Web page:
Extracellular signal-regulated kinase activation is required for consolidation and reconsolidation of memory at an early stage of ontogenesis

Research output: Contribution to journalArticle


The ability to form long-term memories exists very early during ontogeny; however, the properties of early memory processes, brain structures involved and underlying cellular mechanisms are poorly defined. Here, we examine the role of extracellular signal-regulated kinase (ERK), a member of the mitogen-activated protein kinase/ERK signaling cascade, which is crucial for adult memory, in the consolidation and reconsolidation of an early memory using a conditioned taste aversion paradigm in 3-day-old rat pups. We show that intraperitoneal injection of SL327, the upstream mitogen-activated protein kinase kinase inhibitor, impairs both consolidation and reconsolidation of early memory, leaving short-term memory after acquisition and after reactivation intact. The amnesic effect of SL327 diminishes with increasing delays after acquisition and reactivation. Biochemical analyses revealed ERK hyperphosphorylation in the amygdala but not the hippocampus following acquisition, suggesting functional activation of the amygdala as early as post-natal day 3, although there was no clear evidence for amygdalar ERK activation after reactivation. These results indicate that, despite an immature brain, the basic properties of memory and at least some of the molecular mechanisms and brain structures implicated in aversion memory share a number of similarities with the adult and emerge very early during ontogeny.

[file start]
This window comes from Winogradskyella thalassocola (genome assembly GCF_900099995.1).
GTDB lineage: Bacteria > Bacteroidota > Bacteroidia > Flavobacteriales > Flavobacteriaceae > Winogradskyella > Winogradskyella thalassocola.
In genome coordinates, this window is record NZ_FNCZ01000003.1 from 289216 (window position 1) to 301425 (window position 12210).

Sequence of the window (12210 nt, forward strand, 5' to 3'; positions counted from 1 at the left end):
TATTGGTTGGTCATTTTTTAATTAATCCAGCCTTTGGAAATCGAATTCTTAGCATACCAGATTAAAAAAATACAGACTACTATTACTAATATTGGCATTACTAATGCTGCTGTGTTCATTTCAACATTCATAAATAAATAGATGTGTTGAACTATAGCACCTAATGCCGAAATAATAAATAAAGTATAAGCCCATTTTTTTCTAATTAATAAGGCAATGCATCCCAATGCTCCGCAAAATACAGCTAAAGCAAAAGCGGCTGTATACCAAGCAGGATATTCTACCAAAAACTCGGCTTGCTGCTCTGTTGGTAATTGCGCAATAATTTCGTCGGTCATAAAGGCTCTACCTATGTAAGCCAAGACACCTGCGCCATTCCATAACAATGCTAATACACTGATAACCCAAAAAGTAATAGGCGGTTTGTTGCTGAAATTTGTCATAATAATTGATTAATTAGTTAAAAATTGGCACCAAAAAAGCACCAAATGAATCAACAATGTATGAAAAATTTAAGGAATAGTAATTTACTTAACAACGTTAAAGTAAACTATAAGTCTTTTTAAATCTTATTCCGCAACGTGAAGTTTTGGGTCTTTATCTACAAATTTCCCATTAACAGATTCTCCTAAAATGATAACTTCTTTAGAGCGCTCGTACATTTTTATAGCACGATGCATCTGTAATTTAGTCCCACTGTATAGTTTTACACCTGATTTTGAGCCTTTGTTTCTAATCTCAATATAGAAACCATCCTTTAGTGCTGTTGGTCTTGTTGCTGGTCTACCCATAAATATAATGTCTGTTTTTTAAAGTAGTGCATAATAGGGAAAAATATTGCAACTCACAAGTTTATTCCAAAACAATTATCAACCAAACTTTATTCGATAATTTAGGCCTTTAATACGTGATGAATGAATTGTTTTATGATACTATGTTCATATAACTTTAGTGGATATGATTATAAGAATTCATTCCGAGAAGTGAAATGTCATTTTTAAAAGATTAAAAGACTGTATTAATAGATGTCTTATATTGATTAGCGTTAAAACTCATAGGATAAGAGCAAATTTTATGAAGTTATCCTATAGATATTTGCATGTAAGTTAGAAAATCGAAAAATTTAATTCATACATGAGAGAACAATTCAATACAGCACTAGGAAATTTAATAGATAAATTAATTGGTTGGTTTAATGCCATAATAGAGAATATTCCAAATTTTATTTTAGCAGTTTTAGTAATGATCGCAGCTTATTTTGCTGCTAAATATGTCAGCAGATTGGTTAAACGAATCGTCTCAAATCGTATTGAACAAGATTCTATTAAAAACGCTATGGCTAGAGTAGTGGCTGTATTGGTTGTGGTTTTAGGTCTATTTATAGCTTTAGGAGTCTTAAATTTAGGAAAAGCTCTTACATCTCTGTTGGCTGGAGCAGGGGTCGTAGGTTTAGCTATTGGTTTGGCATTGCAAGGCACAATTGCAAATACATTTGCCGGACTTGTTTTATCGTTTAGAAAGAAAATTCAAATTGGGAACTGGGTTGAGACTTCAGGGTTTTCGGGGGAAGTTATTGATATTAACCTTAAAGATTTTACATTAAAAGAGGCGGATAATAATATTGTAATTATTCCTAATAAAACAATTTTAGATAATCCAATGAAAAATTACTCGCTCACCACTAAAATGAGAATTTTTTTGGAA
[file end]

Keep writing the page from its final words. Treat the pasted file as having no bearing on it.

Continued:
• Solène Languille
  • Sabrina Davis
  • Paulette Richer
  • Cristina Alcacer
  • Serge Laroche
  • Bernard Hars
External organisations
  • University of Paris-Sud
  • Centre d'Ecologie Fonctionnelle et Evolutive (CEFE)
Research areas and keywords


  • Amygdala, Aversive conditioning, Memory formation, Mitogen-activated protein kinase, Neonatal rat
Original languageEnglish
Pages (from-to)1923-1930
Number of pages8
JournalEuropean Journal of Neuroscience
Issue number10
Publication statusPublished - 2009 Nov
Publication categoryResearch
Externally publishedYes